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Dog-Friendly Shrubs: Best Pet-Proof Shrubs For Your Yard!

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Dog Safety By Ben Team 15 min read November 3, 2020 1 Comment

dog-friendly-shrubs

There’s a lot to think about when adding plants and shrubs to your garden. You have to think about sun exposure, planting space, soil pH, and a million other factors before you even head over to the garden center.

And if you have a four-footed family member, you’ll have even more things to think about. You don’t want to add any toxic plants to your backyard, nor do you want to add any plants that are too fragile to withstand the wear and tear your dog dishes out.

We’ll try to help you fill out your garden in a dog-friendly way by sharing 11 shrubs and plants that won’t represent a serious danger to your pet and are hardy enough to coexist with canines.

11 Dog-Friendly Shrubs For Your Yard

Each of the 11 shrubs listed below is a great choice for dog owners to plant in their garden or backyard.

Each is listed as non-toxic to dogs by the ASPCA, so they shouldn’t cause serious illness if your dog decides to nibble on the leaves or flowers.

Just be aware that any type of plant material can upset your dog’s stomach, and some dogs are more sensitive to plant material than others.

So, if you ever see your dog munching on these plants, keep a good eye on her and make sure you contact your vet if she begins exhibiting any troubling symptoms.

1. Tropical Hibiscus

There are several hundred species of plants in the genus Hibiscus, but most of the ones you’ll find in garden centers are cultivars of the Chinese hibiscus (Hibiscus rosa-sinensis).

Hibiscus are big shrubs that sometimes reach tree-like proportions, so be sure you have plenty of space for these gorgeous plants.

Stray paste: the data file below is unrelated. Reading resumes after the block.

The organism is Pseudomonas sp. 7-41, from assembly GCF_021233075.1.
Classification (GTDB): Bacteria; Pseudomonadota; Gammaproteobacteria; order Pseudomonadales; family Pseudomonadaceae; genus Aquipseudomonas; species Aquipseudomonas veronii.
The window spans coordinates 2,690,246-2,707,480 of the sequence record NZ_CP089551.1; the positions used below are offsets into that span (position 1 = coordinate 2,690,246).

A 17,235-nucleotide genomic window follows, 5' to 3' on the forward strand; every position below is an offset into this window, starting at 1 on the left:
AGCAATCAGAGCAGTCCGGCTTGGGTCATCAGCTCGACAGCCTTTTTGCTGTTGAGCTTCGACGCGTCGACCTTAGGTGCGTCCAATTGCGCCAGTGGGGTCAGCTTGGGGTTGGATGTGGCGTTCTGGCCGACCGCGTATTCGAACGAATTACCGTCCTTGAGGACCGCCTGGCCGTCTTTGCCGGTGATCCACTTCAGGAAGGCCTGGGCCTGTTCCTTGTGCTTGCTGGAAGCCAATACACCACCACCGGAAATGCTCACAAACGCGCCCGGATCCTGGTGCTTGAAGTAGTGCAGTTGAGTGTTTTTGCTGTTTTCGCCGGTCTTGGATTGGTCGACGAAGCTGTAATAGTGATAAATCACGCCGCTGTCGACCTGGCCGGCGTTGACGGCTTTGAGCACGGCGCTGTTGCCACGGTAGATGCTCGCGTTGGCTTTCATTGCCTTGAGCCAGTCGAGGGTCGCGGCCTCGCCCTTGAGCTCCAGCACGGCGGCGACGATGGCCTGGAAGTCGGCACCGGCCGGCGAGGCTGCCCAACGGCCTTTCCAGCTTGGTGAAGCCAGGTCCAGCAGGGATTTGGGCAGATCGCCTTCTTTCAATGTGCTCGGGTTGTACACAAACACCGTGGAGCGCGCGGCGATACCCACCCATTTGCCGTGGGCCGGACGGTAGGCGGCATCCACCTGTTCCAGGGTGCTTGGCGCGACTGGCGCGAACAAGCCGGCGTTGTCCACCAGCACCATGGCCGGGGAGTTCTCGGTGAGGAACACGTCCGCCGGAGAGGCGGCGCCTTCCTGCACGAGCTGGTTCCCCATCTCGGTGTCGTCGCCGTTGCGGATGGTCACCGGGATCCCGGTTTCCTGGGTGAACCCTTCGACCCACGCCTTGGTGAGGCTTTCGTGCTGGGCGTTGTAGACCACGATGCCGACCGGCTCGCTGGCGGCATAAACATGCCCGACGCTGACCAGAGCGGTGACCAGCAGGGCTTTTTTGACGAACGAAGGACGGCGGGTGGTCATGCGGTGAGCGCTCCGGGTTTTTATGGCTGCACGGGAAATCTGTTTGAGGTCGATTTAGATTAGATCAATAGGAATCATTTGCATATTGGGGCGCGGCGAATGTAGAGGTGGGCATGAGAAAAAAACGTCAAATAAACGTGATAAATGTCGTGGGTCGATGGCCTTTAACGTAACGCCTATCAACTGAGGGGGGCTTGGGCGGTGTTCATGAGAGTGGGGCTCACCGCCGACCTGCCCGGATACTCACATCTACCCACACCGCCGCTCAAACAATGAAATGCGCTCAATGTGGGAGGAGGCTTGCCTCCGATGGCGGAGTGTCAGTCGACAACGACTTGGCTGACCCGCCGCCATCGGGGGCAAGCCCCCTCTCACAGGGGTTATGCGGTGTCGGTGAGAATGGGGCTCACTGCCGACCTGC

Hibiscus plants shouldn’t represent any serious threat to your dog; the flowers of many varieties are even edible.

2. Crepe Myrtle

Crepe myrtles are probably better described as trees than shrubs, but they’re easy to tame with regular pruning. This should help keep them pretty small if you like.

Regardless of the way you prune them or how big you let them get, crepe myrtles are a great choice for pet-friendly yards. Crepe myrtles are generally very robust and hardy, and they are completely safe for your dog.  

3. Hawthorn

There are a variety of hawthorns in the genus Crataegus that make excellent backyard shrubs. Many are nearly tree-sized, but there are several varieties available that work well for hedges. Most hawthorns produce edible fruit, and the ASPCA lists them as non-toxic.

Note that some hawthorns produce thorns that could injure your pet, so avoid those in favor of thornless varieties. 

4. Magnolia Bush

Most people picture large, stately trees when they hear the word magnolia, but there are a number of multi-trunked, shrub-sized magnolias available from growers and garden stores.

These often make great additions to backyards with dogs, as they’re both robust and non-toxic.

Magnolias produce glorious flowers, but they also produce quite a bit of leaf litter. So, be sure you’re willing to bust out your rake every once in a while before planting these attractive shrubs. 

5. Figleaf Palm

Figleaf Palm photo courtesy of Wikipedia.

Also known as the Japanese aralia or false castor oil plant, the figleaf palm is an interesting-looking dog-friendly plant for yards. It can reach up to 9 feet in height, but most are smaller. They all have large, glossy leaves and attractive flower clusters (technically called umbrels).

Figleaf palms offer particular value as one of the relatively few shade-tolerant, pet-friendly shrubs around. 

6. Bamboo Palm

Bamboo palm is a relatively large dog-friendly shrub that can help lend a tropical feel to your backyard. You’ll need quite a bit of space for these plants, but they’re worthy of the area they command.

They’re generally hardy, they’re non-toxic to dogs, and they may even attract birds, who are drawn to the plant’s fruit.

Despite its common name, this is a flowering plant and not a type of bamboo at all.

This plant requires fairly warm temperatures to thrive, but those living in cold climates can grow it indoors, where it’ll help raise the humidity in your home and fit in perfectly well as a dog-friendly house plant.

7. Basil

Basil is typically a pretty small plant, but, with proper care, dog owners with a green thumb should be able to get basil plants to reach shrub-like size. You can choose from a variety of different basil cultivars.

Some taste different than the traditional form, while others exhibit attractive colors. At least one form produces rich, purple leaves.

Basil is a great option for dog owners, as it is not only an attractive plant, but it’s also completely harmless. For that matter, it’s nice to have a ready source of basil to use in your kitchen.